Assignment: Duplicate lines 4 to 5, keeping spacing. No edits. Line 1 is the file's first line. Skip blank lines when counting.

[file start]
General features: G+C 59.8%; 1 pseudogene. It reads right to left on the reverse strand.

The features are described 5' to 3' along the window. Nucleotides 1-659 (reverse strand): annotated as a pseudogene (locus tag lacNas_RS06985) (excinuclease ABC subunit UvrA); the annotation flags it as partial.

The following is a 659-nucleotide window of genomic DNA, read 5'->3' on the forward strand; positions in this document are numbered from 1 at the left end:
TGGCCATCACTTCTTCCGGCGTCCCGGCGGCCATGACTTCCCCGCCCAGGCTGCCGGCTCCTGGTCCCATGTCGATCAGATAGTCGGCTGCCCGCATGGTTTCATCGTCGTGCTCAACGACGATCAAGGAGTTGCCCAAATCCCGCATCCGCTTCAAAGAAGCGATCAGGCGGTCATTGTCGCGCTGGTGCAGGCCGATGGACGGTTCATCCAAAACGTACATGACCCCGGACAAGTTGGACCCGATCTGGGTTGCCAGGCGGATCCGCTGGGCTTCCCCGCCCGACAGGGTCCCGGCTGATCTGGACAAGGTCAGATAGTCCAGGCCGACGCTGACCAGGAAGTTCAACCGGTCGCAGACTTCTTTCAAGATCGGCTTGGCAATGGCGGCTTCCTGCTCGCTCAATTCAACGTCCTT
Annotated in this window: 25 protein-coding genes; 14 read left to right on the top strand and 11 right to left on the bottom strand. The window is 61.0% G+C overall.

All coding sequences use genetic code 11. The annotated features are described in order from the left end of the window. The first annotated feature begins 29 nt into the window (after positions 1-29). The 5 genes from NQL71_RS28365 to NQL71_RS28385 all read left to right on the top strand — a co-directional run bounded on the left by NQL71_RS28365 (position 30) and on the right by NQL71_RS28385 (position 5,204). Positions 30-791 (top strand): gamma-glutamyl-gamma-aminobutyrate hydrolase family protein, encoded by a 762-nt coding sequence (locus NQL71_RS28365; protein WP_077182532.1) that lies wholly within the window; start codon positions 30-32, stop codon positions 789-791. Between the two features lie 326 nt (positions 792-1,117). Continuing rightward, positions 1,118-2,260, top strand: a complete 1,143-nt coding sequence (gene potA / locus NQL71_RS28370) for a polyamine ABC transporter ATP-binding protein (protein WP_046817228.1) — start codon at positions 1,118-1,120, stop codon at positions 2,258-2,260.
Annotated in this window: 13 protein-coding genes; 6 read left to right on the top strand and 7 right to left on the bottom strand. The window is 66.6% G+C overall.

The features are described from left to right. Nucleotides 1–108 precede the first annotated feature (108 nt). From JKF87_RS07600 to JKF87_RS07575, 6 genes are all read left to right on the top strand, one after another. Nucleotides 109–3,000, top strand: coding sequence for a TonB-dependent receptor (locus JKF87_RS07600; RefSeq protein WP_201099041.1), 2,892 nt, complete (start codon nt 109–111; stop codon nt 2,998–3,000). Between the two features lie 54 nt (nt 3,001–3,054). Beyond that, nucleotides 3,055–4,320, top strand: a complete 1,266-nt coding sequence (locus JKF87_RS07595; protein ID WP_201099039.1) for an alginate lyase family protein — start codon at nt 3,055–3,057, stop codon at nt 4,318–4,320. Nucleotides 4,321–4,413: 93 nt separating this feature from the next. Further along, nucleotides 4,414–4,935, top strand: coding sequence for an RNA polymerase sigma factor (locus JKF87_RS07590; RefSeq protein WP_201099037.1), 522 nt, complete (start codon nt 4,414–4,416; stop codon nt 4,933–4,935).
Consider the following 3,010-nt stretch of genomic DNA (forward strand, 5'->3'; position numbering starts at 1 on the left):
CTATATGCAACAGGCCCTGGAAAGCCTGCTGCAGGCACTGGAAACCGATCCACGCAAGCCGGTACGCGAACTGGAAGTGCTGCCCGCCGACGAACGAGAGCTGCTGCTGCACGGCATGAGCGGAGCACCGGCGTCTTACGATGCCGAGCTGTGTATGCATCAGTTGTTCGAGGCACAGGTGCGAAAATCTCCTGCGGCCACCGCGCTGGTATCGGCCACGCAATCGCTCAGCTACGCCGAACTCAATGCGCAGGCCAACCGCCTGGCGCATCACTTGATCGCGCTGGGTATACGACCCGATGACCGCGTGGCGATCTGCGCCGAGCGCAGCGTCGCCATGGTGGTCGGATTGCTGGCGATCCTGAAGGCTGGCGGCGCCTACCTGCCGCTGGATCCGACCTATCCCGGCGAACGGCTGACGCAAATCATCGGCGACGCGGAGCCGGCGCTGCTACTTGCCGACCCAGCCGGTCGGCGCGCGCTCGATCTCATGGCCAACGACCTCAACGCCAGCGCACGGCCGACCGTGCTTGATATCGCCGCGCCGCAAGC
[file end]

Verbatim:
TGGCCATCACTTCTTCCGGCGTCCCGGCGGCCATGACTTCCCCGCCCAGGCTGCCGGCTCCTGGTCCCATGTCGATCAGATAGTCGGCTGCCCGCATGGTTTCATCGTCGTGCTCAACGACGATCAAGGAGTTGCCCAAATCCCGCATCCGCTTCAAAGAAGCGATCAGGCGGTCATTGTCGCGCTGGTGCAGGCCGATGGACGGTTCATCCAAAACGTACATGACCCCGGACAAGTTGGACCCGATCTGGGTTGCCAGGCGGATCCGCTGGGCTTCCCCGCCCGACAGGGTCCCGGCTGATCTGGACAAGGTCAGATAGTCCAGGCCGACGCTGACCAGGAAGTTCAACCGGTCGCAGACTTCTTTCAAGATCGGCTTGGCAATGGCGGCTTCCTGCTCGCTCAATTCAACGTCCTT
Annotated in this window: 25 protein-coding genes; 14 read left to right on the top strand and 11 right to left on the bottom strand. The window is 61.0% G+C overall.